11. Hornets — Alperen Sengun, C, Besiktas (18 years old)

An old-school, post-up big man, Sengun dominated the Turkish Super League, averaging 19.2 points, 9.4 rebounds and 2.5 assists per game while shooting 64.6 percent from the field. He has great touch around the rim and has shown a willingness to hit the open man. There are questions about his lack of shooting and defensive limitations.

12. Spurs — Jalen Johnson, F, Duke (19 years old)

Johnson only played 13 games at Duke, leaving the team in February in order to focus on preparing for the NBA Draft. His tantalizing talent was on full display at times, particularly his ability to create for himself and others in the open floor. Will those flashes of brilliance outweigh possible concerns about his maturity?

13. Pacers — Josh Giddey, G, Adelaide (18 years old)

Giddey won NBL Rookie of the Year after averaging 10.9 points, 7.5 assists and 7.4 rebounds per game. He understands how to manipulate defenses and create passing lanes. He isn’t a lights-out shooter (29.3 on 3-pointers) or out-of-this-world athlete, but there is reason to believe he will develop into nice piece of an NBA rotation.

14. Warriors — James Bouknight, G, Connecticut (20 years old)

Bouknight gets buckets. A natural scorer (18.7 points per game), the UConn star can find his way to the basket and hit contested jump shots off the dribble, an important skill for NBA guards. He will have to work on his passing and provide more consistent resistance on the defensive end, but he should provide plenty of offensive firepower.

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USA Olympic gymnastics trials 2021: TV schedule, live streams to watch qualifying for Tokyo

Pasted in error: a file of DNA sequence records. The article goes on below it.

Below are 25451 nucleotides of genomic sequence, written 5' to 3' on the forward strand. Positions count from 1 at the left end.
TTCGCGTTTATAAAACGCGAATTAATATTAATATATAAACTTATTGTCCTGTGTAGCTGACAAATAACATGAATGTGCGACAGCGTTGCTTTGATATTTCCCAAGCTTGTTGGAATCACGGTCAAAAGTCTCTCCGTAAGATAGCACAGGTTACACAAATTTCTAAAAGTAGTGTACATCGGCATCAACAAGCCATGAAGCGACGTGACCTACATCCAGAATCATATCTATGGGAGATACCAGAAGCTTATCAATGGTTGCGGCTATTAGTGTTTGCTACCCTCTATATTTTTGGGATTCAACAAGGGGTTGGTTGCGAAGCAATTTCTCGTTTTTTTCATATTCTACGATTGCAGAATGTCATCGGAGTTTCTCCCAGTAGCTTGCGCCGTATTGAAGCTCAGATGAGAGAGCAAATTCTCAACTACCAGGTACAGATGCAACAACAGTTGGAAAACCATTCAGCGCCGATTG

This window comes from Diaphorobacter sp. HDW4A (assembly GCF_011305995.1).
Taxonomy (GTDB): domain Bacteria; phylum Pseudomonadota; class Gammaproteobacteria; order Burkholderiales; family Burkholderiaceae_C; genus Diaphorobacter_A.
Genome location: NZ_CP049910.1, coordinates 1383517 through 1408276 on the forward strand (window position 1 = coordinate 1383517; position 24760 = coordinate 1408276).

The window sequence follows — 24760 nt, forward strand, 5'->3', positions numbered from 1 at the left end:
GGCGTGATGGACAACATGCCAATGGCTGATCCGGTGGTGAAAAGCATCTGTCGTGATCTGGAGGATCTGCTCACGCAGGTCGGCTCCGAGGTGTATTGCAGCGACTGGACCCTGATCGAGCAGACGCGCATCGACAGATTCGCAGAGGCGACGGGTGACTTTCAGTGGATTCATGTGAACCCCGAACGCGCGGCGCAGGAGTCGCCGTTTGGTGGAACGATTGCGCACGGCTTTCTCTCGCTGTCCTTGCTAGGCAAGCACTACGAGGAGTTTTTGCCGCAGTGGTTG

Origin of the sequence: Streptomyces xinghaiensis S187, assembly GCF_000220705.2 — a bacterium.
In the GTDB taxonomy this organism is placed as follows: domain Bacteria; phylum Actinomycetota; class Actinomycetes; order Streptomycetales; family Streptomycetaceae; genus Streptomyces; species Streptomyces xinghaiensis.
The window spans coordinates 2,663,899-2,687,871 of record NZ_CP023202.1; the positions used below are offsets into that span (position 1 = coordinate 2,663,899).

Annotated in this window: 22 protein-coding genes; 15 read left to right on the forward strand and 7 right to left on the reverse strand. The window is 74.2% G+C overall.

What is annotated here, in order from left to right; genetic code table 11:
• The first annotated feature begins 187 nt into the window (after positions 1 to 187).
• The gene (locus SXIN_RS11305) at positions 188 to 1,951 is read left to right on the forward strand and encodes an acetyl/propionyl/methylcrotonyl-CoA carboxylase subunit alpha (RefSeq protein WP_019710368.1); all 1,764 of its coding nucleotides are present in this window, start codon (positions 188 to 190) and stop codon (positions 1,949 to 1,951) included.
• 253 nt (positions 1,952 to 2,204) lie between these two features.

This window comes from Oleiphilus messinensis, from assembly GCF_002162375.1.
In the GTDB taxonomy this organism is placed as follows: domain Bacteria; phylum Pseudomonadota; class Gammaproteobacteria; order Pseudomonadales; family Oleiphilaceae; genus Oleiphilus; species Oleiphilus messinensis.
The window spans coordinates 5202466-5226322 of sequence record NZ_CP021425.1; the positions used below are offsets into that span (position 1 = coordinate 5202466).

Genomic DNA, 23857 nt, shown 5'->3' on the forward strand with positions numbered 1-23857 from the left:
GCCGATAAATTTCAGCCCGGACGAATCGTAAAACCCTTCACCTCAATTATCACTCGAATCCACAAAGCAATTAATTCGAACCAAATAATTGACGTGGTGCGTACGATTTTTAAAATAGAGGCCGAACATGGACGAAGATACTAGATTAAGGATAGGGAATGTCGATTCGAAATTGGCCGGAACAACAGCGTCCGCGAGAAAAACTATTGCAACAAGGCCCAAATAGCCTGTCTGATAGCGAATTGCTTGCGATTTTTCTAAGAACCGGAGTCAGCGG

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USA Olympic gymnastics trials 2021: TV schedule, live streams to watch qualifying for Tokyo

There may be somewhat of a changing of the guard on the U.S. Olympic gymnastics team for the 2021 Summer Games in Tokyo. Simone Biles will be a constant for the women’s team, but aside from her, little will remain the same.

That’s why there will be a level of intrigue surrounding the U.S. Olympic gymnastics trials, which take place from June 24-27 at The Dome at America’s Center in St. Louis, Mo. Notably, competitors like Jordan Chiles, Jade Carey and Suni Lee will look to earn spots on the four-gymnast women’s team while two others compete for individual specialist roles.

For the men, all four qualifiers will be chosen as well. Only Sam Mikulak remains from the 2016 Olympic team, so there will be a few new faces on that team, too.

Sporting News has you covered on how to watch each of the gymnastics qualifying events throughout the entirety of the trials: